get this fellow who has bolted, out of reach for good. Keep it quiet, and the thieves will grow in confidence by little and little, and we shall have em.
Very sagacious indeed, sir, said Mrs Sparsit. Very interesting. The old woman you mentioned, sir
The old woman I mentioned, maam, said Bounderby, cutting the matter short, as it was nothing to boast about, is not laid hold of; but, she may take her oath she will be, if that is any satisfaction to her villanous old mind. In the meantime, maam, I am of opinion, if you ask me my opinion, that the less she is talked about, the better.
The same evening, Mrs Sparsit, in her chamber window, resting from her packing operations, looked towards her great staircase and saw Louisa still descending.
She sat by Mr Harthouse, in an alcove in the garden, talking very low, he stood leaning over her, as they whispered together, and his face almost touched her hair. If not quite! said Mrs Sparsit, straining her hawks eyes to the utmost. Mrs Sparsit was too distant to hear a word of their discourse, or even to know that they were speaking softly, otherwise than from the expression of their figures; but what they said was this:
You recollect the man, Mr Harthouse?
His face, and his manner, and what he said?
Perfectly. And an infinitely dreary person he appeared to me to be. Lengthy and prosy in the extreme. It was knowing to hold forth, in the humble-virtue school of eloquence; but, I assure you I thought at the time, My good fellow, you are overdoing this!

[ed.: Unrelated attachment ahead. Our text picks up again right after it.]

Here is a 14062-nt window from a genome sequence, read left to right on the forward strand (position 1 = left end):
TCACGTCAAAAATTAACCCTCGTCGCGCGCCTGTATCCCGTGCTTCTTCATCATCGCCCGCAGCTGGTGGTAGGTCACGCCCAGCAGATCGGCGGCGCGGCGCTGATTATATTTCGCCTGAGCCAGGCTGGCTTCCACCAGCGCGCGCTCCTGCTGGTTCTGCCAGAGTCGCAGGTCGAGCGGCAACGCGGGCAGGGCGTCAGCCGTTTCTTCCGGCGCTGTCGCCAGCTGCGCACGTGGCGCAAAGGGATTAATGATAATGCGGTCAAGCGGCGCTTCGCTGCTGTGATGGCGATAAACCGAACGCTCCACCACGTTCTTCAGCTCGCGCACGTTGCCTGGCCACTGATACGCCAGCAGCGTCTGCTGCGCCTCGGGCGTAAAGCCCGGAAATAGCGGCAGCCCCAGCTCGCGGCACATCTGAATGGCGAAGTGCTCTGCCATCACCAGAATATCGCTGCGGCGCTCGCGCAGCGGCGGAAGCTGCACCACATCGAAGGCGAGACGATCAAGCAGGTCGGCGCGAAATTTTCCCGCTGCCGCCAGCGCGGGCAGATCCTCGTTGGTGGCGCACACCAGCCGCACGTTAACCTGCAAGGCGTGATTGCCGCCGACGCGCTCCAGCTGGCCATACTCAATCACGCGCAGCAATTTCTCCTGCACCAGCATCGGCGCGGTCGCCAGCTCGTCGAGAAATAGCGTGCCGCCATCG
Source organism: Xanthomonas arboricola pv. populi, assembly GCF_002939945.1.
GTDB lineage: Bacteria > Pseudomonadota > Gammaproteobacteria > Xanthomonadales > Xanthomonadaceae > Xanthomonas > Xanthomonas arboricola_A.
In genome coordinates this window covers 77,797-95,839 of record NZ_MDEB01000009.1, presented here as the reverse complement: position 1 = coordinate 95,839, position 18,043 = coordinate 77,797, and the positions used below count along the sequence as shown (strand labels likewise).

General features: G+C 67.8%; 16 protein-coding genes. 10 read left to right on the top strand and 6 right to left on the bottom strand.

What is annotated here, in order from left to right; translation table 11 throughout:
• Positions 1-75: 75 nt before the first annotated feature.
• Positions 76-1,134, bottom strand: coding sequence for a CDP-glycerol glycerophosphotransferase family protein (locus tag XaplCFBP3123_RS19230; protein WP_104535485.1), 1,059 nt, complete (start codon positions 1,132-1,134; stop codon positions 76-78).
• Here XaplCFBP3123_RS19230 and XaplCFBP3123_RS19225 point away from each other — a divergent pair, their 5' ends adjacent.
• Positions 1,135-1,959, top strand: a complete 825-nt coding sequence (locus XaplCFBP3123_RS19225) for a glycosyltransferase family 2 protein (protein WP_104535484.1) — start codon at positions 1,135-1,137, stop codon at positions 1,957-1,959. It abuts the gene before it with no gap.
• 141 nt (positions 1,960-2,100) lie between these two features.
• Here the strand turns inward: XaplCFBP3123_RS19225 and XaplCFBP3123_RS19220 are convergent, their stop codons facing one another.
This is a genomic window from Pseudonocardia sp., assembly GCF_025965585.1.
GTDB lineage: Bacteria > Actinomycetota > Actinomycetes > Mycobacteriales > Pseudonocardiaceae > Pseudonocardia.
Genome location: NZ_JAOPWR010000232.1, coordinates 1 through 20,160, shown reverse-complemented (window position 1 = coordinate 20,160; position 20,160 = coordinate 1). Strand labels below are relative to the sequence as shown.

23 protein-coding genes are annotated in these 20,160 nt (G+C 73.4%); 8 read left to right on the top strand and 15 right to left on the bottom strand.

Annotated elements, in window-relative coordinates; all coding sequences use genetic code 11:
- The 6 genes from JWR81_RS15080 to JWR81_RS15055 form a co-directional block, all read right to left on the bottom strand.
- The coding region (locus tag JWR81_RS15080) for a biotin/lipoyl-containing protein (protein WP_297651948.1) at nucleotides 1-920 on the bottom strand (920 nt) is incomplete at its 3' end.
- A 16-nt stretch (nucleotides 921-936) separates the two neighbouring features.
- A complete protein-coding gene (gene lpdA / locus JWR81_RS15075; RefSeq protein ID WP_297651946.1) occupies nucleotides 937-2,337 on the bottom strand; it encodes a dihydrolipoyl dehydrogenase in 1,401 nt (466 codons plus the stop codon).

It has been very difficult to me to think ill of that man.
My dear Louisa as Tom says. Which he never did say. You know no good of the fellow?
Nor of any other such person?
How can I, she returned, with more of her first manner on her than he had lately seen, when I know nothing of them, men or women?
My dear Louisa, then consent to receive the submissive representation of your devoted friend, who knows something of several varieties of his excellent fellow-creatures for excellent they are, I am quite ready to believe, in spite of such little foibles as always helping themselves to what they can get hold of. This fellow talks. Well; every fellow talks. He professes morality. Well; all sorts of humbugs profess morality. From the House of Commons to the House of Correction, there is a general profession of morality, except among our people; it really is that exception which makes our people quite reviving. You saw and heard the case. Here was one of the fluffy classes pulled up extremely short by my esteemed friend Mr Bounderby who, as we know, is not possessed of that delicacy which would soften so tight a hand. The member of the fluffy classes was injured, exasperated, left the house grumbling, met somebody who proposed to him to go in for some share in this Bank business, went in, put something in his pocket which had nothing in it before, and relieved his mind extremely. Really he would have been an uncommon, instead of a common, fellow, if he had not availed himself of such an opportunity. Or he may have originated it altogether, if he had the cleverness.
I almost feel as though it must be bad in me, returned Louisa, after sitting thoughtful awhile, to be so ready to agree with you, and to be so lightened in my heart by what you say.
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